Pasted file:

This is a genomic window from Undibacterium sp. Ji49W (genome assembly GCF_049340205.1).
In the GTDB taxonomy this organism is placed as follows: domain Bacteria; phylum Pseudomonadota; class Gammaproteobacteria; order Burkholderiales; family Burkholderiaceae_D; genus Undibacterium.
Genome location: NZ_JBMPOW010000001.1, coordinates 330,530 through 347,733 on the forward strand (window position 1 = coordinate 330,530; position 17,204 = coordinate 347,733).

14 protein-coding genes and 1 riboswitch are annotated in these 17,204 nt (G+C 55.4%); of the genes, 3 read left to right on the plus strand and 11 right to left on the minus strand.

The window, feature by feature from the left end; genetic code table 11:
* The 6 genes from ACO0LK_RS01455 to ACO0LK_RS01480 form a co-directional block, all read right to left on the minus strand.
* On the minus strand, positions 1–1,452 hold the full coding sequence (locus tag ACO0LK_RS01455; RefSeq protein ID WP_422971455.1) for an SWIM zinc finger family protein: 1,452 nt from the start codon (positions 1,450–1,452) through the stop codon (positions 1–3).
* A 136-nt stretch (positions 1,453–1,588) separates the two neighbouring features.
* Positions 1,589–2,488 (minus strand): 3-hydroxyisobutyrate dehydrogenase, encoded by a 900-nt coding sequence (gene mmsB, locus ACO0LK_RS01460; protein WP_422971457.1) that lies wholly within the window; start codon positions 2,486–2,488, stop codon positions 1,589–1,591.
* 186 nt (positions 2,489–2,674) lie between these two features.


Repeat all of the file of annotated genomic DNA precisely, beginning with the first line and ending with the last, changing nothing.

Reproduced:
This is a genomic window from Undibacterium sp. Ji49W (genome assembly GCF_049340205.1).
In the GTDB taxonomy this organism is placed as follows: domain Bacteria; phylum Pseudomonadota; class Gammaproteobacteria; order Burkholderiales; family Burkholderiaceae_D; genus Undibacterium.
Genome location: NZ_JBMPOW010000001.1, coordinates 330,530 through 347,733 on the forward strand (window position 1 = coordinate 330,530; position 17,204 = coordinate 347,733).

14 protein-coding genes and 1 riboswitch are annotated in these 17,204 nt (G+C 55.4%); of the genes, 3 read left to right on the plus strand and 11 right to left on the minus strand.

The window, feature by feature from the left end; genetic code table 11:
* The 6 genes from ACO0LK_RS01455 to ACO0LK_RS01480 form a co-directional block, all read right to left on the minus strand.
* On the minus strand, positions 1–1,452 hold the full coding sequence (locus tag ACO0LK_RS01455; RefSeq protein ID WP_422971455.1) for an SWIM zinc finger family protein: 1,452 nt from the start codon (positions 1,450–1,452) through the stop codon (positions 1–3).
* A 136-nt stretch (positions 1,453–1,588) separates the two neighbouring features.
* Positions 1,589–2,488 (minus strand): 3-hydroxyisobutyrate dehydrogenase, encoded by a 900-nt coding sequence (gene mmsB, locus ACO0LK_RS01460; protein WP_422971457.1) that lies wholly within the window; start codon positions 2,486–2,488, stop codon positions 1,589–1,591.
* 186 nt (positions 2,489–2,674) lie between these two features.